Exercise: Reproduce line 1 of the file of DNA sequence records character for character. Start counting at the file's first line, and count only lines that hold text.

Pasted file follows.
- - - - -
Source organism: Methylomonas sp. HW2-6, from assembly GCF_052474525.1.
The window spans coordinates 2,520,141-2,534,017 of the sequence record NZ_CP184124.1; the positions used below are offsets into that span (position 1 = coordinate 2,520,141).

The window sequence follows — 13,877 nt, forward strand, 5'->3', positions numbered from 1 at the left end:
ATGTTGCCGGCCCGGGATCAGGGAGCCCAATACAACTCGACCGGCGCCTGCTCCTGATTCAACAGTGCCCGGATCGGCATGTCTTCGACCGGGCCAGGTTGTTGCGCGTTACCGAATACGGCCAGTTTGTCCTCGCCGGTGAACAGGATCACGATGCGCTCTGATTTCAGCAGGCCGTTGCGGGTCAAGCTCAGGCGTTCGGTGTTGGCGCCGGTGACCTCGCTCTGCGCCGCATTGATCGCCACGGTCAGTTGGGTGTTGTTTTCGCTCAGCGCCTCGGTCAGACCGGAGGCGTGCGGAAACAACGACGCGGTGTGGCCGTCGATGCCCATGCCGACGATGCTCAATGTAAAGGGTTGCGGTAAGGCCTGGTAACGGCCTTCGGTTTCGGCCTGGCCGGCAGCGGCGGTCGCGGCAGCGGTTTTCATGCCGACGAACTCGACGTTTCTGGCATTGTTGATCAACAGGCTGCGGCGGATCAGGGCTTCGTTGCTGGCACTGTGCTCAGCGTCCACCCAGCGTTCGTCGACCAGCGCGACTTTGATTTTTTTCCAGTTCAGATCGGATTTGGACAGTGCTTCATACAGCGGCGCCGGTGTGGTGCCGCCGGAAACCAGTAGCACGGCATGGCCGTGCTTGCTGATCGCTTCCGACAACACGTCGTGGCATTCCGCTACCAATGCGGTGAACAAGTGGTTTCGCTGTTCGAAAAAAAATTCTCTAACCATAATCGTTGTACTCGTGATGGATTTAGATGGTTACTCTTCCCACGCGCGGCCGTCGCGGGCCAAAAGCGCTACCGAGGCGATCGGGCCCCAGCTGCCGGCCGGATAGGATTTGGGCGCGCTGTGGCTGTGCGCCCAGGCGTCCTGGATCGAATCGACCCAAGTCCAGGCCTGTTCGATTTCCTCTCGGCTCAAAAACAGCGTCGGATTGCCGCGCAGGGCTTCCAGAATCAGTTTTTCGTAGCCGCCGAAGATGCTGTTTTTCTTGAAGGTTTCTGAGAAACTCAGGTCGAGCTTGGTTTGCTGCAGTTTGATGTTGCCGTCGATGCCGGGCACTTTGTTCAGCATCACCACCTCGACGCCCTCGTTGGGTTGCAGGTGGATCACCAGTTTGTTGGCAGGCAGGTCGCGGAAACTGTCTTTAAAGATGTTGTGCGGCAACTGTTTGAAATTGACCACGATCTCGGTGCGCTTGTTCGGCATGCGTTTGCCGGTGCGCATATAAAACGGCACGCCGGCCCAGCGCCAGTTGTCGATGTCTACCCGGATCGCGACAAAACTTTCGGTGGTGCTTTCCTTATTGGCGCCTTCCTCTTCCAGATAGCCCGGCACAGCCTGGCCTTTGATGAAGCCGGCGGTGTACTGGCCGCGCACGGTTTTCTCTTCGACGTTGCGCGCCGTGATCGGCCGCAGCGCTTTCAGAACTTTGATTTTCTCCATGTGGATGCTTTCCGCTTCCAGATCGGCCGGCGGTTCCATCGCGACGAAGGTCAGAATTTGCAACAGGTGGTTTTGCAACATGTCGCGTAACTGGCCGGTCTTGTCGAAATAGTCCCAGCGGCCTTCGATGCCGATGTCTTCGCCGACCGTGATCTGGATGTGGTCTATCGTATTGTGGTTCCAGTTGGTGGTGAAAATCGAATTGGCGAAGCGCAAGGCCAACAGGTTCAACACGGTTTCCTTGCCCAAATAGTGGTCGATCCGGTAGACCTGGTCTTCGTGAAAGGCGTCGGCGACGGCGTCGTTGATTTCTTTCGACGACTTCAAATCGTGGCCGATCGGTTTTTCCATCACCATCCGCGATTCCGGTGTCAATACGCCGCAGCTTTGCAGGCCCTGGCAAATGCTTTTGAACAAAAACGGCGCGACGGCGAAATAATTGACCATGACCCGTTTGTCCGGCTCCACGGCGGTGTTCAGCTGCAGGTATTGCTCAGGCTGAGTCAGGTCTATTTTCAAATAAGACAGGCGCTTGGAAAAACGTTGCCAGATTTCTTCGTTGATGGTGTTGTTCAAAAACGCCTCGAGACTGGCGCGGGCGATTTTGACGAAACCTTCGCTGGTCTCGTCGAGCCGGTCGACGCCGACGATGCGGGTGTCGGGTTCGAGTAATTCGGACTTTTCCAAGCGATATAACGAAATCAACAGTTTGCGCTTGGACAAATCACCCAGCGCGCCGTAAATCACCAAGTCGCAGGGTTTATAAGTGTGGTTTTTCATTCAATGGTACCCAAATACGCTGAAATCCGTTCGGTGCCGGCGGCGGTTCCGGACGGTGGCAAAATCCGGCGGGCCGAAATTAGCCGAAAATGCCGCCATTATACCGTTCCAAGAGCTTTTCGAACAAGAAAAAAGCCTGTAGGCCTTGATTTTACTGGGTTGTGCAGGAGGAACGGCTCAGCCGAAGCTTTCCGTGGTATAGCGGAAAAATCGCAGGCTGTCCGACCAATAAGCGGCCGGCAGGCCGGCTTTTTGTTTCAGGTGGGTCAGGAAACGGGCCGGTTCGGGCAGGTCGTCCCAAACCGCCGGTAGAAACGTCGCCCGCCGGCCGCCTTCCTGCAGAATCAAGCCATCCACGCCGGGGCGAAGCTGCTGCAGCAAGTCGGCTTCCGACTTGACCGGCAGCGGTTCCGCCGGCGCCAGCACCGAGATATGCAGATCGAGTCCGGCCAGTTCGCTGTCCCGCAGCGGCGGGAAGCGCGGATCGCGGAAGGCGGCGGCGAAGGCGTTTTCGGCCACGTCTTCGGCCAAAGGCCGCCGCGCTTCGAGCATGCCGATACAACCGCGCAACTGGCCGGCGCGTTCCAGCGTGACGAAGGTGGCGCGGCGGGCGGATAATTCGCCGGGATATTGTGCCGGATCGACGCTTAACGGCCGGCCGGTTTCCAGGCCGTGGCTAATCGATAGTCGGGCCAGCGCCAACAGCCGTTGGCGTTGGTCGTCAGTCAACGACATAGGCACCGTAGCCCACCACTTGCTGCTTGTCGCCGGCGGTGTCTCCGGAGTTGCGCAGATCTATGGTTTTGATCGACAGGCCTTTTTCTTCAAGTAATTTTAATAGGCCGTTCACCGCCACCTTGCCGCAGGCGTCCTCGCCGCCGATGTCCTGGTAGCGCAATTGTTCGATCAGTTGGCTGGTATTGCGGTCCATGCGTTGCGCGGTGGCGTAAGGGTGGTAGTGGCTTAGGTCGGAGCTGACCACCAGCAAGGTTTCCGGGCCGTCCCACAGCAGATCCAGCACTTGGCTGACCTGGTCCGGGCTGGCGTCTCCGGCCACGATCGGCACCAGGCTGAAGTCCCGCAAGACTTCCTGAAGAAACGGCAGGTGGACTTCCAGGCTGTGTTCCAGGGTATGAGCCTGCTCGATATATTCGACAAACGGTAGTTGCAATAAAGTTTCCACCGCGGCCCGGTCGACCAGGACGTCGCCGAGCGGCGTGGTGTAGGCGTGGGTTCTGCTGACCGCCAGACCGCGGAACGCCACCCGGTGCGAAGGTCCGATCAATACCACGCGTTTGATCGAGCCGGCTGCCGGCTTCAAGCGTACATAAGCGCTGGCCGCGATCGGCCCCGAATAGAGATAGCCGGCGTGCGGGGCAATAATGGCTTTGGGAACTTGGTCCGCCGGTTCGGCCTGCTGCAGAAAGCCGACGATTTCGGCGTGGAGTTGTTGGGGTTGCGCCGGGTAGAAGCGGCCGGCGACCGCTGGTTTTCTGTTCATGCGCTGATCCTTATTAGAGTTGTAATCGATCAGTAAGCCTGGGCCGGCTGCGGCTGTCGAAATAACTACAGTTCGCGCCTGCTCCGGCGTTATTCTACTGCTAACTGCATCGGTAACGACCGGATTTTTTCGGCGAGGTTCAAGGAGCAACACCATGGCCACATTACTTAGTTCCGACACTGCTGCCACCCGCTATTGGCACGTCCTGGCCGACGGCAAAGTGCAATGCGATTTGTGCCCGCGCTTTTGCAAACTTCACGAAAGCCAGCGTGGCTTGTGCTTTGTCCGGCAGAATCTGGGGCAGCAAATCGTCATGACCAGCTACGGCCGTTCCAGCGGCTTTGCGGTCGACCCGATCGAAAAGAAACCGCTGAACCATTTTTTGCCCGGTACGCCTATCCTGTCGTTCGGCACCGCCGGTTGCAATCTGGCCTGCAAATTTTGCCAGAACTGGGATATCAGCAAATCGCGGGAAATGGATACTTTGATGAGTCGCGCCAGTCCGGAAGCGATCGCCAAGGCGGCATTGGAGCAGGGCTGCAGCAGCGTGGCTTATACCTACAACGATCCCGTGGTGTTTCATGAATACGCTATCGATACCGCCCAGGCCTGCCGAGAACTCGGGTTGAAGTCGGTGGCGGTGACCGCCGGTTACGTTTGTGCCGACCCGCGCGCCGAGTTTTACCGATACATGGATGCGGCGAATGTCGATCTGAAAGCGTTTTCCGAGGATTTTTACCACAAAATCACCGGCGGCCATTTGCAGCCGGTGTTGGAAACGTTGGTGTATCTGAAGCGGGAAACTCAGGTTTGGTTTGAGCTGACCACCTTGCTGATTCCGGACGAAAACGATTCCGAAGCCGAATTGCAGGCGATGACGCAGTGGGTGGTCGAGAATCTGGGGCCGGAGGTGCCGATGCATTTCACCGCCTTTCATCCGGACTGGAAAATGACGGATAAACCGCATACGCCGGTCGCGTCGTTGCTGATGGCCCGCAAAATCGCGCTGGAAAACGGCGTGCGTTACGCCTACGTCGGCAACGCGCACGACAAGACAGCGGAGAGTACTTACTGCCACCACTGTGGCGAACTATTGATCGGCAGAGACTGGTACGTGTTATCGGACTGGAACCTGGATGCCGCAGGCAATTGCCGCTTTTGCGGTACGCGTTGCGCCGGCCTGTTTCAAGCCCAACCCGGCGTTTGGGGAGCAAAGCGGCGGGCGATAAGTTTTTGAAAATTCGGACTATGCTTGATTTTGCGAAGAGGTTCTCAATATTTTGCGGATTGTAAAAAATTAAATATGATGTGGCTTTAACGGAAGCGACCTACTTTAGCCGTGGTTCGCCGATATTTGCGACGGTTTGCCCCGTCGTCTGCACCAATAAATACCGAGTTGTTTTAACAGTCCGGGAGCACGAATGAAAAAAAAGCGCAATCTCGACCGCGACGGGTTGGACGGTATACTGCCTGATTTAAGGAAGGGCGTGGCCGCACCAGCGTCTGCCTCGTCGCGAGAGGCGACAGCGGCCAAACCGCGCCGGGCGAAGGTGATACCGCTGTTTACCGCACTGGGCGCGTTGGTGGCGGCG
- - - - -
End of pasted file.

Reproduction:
Source organism: Methylomonas sp. HW2-6, from assembly GCF_052474525.1.